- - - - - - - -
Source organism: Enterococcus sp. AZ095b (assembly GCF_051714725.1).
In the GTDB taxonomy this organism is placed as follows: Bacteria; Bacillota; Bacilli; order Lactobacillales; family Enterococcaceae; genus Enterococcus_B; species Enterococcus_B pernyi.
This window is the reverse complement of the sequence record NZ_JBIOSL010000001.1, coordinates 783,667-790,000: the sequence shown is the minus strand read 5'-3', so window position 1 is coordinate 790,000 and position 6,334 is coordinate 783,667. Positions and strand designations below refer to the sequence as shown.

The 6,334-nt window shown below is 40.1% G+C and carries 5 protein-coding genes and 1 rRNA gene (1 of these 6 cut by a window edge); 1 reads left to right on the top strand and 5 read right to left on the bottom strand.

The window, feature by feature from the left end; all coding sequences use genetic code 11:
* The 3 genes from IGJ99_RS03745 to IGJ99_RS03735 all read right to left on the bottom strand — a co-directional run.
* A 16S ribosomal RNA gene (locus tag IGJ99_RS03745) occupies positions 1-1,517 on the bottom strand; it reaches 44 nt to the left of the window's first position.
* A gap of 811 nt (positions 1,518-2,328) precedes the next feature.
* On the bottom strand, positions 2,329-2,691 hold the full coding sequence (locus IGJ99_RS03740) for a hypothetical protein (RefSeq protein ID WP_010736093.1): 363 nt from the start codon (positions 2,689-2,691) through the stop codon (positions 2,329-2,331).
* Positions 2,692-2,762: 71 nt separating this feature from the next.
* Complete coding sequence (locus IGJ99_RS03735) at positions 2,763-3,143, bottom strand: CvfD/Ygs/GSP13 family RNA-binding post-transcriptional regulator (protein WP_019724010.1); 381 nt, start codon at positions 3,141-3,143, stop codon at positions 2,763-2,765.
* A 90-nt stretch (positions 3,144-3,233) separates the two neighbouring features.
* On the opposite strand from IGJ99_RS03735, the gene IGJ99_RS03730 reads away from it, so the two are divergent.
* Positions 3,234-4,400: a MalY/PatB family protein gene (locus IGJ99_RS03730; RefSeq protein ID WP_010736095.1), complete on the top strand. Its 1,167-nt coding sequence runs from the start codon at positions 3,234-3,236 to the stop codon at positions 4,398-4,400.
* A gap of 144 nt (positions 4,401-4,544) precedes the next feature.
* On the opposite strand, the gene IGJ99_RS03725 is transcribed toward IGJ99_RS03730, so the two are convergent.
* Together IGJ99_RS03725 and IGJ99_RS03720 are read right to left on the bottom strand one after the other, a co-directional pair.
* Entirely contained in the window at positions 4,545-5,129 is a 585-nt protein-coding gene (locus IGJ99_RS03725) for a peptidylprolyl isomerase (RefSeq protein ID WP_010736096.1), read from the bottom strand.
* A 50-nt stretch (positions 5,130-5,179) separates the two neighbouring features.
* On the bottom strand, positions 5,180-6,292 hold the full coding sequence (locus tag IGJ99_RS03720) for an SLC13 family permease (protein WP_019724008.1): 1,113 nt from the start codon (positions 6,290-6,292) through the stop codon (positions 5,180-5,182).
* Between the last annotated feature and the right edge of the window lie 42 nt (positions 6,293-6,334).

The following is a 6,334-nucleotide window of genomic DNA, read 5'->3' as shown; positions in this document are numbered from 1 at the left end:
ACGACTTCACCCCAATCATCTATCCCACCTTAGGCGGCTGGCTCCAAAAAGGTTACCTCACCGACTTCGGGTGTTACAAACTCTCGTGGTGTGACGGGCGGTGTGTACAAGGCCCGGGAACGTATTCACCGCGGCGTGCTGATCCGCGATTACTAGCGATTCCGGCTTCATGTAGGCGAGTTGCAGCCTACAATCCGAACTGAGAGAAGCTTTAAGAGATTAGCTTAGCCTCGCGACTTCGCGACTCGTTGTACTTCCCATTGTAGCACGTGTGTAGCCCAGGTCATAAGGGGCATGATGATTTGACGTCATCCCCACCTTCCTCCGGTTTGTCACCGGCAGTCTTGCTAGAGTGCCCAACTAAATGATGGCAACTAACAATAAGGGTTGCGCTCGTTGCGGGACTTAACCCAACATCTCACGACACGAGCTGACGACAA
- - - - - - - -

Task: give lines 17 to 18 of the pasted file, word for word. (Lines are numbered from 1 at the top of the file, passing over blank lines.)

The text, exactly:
* Together IGJ99_RS03725 and IGJ99_RS03720 are read right to left on the bottom strand one after the other, a co-directional pair.
* Entirely contained in the window at positions 4,545-5,129 is a 585-nt protein-coding gene (locus IGJ99_RS03725) for a peptidylprolyl isomerase (RefSeq protein ID WP_010736096.1), read from the bottom strand.